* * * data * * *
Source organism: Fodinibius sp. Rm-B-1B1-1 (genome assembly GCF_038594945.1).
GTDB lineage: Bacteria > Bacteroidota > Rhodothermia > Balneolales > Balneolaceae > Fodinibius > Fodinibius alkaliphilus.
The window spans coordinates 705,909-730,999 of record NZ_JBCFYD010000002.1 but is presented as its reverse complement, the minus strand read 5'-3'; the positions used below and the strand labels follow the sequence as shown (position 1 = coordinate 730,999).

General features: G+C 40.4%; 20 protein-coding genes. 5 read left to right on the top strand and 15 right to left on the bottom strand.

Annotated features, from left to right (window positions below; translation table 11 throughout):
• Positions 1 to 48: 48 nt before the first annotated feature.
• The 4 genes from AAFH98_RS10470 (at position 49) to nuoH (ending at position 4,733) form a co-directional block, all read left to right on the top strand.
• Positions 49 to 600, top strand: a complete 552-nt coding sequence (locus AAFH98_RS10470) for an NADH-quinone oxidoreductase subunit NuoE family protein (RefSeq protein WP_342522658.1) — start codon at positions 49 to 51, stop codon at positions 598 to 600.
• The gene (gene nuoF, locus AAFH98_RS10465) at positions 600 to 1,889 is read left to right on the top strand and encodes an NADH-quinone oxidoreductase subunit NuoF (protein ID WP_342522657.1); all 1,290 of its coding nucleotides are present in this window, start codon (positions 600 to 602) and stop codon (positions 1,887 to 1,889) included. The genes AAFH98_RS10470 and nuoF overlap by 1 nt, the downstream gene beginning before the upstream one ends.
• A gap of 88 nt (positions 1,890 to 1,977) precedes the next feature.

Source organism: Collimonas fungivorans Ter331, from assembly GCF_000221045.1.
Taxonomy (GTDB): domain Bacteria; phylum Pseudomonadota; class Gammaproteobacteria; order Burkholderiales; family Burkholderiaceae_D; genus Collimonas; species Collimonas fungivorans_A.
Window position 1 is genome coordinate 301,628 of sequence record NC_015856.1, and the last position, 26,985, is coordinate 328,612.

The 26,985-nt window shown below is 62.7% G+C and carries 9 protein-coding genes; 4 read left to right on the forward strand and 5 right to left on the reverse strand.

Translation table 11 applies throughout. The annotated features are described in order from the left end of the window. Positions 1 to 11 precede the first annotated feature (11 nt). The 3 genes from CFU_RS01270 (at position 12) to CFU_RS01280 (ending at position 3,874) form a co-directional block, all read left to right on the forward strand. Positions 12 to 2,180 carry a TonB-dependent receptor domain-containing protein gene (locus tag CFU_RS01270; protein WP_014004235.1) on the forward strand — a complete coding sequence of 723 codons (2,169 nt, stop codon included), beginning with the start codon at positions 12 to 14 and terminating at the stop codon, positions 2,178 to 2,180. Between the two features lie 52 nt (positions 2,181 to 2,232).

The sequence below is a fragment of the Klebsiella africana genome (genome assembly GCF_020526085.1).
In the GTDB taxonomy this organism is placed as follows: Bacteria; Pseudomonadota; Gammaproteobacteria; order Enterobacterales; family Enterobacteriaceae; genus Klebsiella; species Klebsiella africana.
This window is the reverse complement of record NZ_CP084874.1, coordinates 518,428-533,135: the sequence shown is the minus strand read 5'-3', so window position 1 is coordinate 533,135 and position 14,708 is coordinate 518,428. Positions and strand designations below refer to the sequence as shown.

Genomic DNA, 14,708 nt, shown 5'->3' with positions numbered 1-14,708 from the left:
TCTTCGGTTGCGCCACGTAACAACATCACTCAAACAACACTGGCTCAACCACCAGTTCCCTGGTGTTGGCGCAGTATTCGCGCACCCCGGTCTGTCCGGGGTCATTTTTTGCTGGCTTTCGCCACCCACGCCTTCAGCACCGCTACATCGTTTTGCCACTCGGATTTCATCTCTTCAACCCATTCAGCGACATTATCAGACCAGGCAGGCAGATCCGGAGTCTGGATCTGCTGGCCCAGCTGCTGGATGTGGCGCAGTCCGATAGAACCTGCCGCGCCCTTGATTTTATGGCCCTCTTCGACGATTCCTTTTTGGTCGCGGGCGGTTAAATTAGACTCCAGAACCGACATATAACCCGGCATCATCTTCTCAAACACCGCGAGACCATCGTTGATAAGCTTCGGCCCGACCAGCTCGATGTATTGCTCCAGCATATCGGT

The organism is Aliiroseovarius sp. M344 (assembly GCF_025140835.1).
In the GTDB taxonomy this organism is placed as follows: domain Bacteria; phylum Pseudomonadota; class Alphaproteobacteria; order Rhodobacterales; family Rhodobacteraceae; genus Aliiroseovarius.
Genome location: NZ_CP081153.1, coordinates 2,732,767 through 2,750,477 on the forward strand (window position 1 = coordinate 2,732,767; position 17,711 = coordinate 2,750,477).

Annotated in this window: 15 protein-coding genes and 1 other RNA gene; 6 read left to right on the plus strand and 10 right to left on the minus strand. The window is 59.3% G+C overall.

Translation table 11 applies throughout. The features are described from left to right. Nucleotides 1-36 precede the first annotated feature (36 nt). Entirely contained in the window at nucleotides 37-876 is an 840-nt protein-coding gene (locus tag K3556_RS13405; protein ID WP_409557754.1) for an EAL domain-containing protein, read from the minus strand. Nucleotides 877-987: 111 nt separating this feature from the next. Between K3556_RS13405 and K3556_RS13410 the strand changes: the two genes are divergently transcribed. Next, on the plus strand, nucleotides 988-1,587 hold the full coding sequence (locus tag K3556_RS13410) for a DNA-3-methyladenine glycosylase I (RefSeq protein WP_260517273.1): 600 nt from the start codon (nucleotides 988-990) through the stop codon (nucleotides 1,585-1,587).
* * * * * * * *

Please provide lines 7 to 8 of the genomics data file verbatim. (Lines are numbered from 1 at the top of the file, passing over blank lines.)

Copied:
• The 4 genes from AAFH98_RS10470 (at position 49) to nuoH (ending at position 4,733) form a co-directional block, all read left to right on the top strand.
• Positions 49 to 600, top strand: a complete 552-nt coding sequence (locus AAFH98_RS10470) for an NADH-quinone oxidoreductase subunit NuoE family protein (RefSeq protein WP_342522658.1) — start codon at positions 49 to 51, stop codon at positions 598 to 600.